Sleeper Pick

YOOOOOOO Sports!!!!!!!

If you thought the Knicks were dysfunctional

because some of their players refuse to play, wait until you hear about the recent accusation that Nate Robinson has committed a hate crime  in front of 20,000+ people . . . . against Yao Ming. And apparently the People’s Republic of China is none too pleased about it.

To learn more about the matter we brought in an expert, Jerry Hu. Not only does our guest star provide insightful analysis of this accusation and the inner workings of state-run television but he also chimes in about fantasy sports trading etiquette. FYI, etiquette’s etymology: French, étiquette, literally ‘not acting like Don Nelson’.

I know, I couldn’t believe that Merriam-Webster is as into Don Nelson as we are. They must have dated back in the 1920s when Don Nelson was running the “No rebounding, no defense, NO PROBLEM” system (sometimes known as “Nellie Ball”) at Iowa U.

I don’t know how this is defined in online dictionaries but our expert knows it when he sees it:

Hate Crime (podcast link)

P.S. Don’t forget, you can also listen to the podcast on iTunes. Just search sleeperpick.

January 6, 2009 - Posted by | Podcasts | , , , , ,



    Comment by pgliddy | January 6, 2009 | Reply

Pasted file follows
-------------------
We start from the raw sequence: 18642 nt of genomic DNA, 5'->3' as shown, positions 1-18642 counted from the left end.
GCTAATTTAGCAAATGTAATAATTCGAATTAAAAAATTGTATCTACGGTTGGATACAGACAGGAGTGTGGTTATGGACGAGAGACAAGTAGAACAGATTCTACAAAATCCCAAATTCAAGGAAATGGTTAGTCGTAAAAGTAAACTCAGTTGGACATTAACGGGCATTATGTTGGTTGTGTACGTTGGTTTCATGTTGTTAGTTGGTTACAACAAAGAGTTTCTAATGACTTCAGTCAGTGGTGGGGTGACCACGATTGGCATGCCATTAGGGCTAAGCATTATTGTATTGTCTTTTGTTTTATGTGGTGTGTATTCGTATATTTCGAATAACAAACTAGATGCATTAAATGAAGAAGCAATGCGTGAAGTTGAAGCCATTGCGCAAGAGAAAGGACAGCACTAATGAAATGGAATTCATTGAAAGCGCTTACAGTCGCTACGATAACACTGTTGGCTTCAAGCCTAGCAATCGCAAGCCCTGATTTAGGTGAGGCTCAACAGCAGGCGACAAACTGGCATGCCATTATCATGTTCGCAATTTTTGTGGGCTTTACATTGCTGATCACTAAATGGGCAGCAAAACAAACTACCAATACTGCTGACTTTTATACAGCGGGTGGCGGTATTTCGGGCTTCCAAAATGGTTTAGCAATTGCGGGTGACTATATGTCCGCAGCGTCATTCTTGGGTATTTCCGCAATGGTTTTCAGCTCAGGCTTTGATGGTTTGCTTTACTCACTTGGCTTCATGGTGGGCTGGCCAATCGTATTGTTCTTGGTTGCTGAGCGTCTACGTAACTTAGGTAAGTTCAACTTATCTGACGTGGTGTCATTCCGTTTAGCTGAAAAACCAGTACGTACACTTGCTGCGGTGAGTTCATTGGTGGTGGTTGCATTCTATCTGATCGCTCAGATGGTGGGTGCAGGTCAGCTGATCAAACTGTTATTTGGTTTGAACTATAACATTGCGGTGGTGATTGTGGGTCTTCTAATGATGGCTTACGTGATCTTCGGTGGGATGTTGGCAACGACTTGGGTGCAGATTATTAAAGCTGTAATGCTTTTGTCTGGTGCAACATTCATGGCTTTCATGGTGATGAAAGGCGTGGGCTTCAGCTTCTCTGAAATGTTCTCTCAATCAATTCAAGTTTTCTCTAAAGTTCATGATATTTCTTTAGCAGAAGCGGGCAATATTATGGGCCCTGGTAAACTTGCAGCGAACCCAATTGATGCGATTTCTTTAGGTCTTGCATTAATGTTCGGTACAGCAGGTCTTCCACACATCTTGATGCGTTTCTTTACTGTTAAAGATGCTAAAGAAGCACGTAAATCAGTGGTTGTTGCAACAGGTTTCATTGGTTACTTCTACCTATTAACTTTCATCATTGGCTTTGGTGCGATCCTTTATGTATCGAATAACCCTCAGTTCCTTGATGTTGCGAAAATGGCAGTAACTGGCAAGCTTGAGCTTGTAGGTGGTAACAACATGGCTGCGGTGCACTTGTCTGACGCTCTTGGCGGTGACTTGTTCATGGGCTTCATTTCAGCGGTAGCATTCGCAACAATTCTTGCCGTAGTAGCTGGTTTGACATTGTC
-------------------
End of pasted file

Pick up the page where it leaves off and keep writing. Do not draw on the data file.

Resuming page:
2. I thought about this podcast a bit: the D’Antoni and Don Nelson bit. Those two (more so in D’Antoni’s case) conjured up a style of play that maximizes the talents of players that were in one way or another considered lacking. In this respect, they’re like the defensive coordinators in football that play he 3-4 defense.

    But in football: you’re on offense or defense. You have a specialized role. And though you have that in some degree in basketball (the guy who cleans up the glass, the guy who distributed the ball, the sharpshooter), there’s no getting away from playing defense. Marc spoke about the hope of the next great innovation in football (perhaps the spread offense), but I think basketball’s got something on the horizon. Perhaps it’ll be a combination of D’Antoni’s offensive schemes and a particular combination of man and zone defense.

    Comment by Harvey Dent | January 7, 2009 | Reply

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